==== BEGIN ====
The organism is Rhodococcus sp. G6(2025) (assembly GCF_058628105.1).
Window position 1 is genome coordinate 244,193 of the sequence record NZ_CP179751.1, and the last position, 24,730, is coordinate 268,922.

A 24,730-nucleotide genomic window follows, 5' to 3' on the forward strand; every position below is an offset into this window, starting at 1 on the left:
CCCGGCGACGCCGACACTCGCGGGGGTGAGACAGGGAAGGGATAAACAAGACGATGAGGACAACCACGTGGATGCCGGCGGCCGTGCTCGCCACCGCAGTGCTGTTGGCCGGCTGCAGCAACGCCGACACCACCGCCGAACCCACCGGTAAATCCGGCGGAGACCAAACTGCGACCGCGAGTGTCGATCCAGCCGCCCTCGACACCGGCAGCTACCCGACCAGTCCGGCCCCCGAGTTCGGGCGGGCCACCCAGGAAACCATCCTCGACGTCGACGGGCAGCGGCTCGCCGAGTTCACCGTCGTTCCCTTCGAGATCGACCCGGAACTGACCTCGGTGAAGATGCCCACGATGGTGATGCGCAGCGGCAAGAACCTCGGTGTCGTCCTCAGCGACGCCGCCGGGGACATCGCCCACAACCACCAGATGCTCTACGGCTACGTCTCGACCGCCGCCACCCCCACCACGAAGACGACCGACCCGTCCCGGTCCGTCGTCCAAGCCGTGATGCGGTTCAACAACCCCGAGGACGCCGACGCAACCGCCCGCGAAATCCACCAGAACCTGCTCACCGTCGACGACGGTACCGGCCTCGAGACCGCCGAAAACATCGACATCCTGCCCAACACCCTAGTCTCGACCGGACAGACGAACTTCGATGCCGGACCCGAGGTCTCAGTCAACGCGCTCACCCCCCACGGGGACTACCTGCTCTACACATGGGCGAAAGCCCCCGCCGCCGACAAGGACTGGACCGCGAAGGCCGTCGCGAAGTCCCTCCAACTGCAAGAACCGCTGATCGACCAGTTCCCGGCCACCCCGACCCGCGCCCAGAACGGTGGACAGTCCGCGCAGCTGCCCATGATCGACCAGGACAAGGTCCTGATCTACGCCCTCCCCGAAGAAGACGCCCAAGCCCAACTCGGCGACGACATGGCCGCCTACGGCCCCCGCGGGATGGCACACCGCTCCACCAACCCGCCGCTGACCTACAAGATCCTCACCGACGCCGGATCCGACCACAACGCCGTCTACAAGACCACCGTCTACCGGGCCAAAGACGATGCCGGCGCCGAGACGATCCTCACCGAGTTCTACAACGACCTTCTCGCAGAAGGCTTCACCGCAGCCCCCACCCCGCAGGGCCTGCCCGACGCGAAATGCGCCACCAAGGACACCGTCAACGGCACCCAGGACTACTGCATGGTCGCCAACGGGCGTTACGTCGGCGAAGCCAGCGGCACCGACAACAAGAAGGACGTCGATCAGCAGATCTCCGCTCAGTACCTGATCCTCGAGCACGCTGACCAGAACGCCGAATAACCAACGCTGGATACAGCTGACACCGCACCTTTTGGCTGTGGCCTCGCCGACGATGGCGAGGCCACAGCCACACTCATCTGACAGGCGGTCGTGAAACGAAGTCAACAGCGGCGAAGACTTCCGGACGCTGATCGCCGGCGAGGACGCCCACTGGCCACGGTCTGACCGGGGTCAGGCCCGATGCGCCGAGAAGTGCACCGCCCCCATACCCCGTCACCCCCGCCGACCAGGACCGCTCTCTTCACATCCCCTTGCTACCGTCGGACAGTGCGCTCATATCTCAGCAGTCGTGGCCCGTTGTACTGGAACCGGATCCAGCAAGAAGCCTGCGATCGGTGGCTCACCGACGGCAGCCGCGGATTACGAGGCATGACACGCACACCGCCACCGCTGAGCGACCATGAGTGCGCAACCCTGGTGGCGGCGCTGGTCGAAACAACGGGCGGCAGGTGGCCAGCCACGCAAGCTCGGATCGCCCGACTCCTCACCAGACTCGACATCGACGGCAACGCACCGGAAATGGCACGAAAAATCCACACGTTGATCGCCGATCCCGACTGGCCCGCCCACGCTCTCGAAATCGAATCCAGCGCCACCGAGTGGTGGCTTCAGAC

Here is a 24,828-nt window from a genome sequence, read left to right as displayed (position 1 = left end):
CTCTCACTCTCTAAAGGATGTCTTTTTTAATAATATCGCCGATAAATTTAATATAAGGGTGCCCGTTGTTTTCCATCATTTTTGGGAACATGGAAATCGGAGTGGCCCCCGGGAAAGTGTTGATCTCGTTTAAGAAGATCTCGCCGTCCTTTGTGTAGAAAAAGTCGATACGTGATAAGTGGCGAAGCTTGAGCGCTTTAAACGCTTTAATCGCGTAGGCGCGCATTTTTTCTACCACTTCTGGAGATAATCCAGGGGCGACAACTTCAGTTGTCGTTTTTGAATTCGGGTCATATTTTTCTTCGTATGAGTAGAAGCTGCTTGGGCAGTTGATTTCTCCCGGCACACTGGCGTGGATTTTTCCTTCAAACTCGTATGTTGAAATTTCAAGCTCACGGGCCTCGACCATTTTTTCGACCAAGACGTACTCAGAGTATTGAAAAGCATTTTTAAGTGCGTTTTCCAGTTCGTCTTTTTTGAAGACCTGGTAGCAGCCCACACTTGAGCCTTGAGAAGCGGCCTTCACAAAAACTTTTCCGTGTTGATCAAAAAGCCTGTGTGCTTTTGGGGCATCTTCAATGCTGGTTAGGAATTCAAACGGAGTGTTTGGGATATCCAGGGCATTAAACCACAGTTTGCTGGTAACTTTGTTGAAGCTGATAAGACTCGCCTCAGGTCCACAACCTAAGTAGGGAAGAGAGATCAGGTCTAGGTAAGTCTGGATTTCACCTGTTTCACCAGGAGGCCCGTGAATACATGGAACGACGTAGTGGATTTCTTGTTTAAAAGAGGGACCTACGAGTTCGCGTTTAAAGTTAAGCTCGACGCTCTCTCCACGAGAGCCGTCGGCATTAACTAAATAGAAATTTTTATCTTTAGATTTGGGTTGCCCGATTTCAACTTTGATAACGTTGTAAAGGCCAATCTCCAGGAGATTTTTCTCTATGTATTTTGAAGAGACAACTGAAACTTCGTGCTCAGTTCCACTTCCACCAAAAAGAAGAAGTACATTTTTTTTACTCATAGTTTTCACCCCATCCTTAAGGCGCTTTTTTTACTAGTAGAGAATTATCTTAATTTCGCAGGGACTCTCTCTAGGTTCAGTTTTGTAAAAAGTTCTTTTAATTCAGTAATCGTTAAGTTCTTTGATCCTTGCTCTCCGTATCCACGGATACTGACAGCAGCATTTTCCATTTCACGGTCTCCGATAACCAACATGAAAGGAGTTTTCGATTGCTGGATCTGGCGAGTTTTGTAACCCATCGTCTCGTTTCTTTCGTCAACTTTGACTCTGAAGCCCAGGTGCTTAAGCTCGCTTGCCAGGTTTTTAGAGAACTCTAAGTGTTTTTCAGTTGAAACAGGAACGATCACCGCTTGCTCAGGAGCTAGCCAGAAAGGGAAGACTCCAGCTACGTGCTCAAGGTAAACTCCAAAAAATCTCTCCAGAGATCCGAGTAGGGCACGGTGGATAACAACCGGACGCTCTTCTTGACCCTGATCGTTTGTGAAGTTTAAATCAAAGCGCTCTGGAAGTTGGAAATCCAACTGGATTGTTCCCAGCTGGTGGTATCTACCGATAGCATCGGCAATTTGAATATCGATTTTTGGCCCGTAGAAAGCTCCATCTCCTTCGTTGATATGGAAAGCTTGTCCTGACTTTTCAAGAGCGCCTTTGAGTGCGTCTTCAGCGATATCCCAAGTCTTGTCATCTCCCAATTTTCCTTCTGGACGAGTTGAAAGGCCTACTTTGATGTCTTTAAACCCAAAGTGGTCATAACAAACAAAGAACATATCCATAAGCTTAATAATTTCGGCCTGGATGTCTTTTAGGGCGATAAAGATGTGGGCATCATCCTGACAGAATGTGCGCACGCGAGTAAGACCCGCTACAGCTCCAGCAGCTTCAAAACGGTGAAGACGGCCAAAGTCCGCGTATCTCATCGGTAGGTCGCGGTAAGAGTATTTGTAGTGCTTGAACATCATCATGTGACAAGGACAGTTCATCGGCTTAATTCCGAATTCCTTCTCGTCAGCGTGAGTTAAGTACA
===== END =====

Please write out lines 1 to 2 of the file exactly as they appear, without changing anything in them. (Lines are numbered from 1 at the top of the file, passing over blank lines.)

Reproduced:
The organism is Rhodococcus sp. G6(2025) (assembly GCF_058628105.1).
Window position 1 is genome coordinate 244,193 of the sequence record NZ_CP179751.1, and the last position, 24,730, is coordinate 268,922.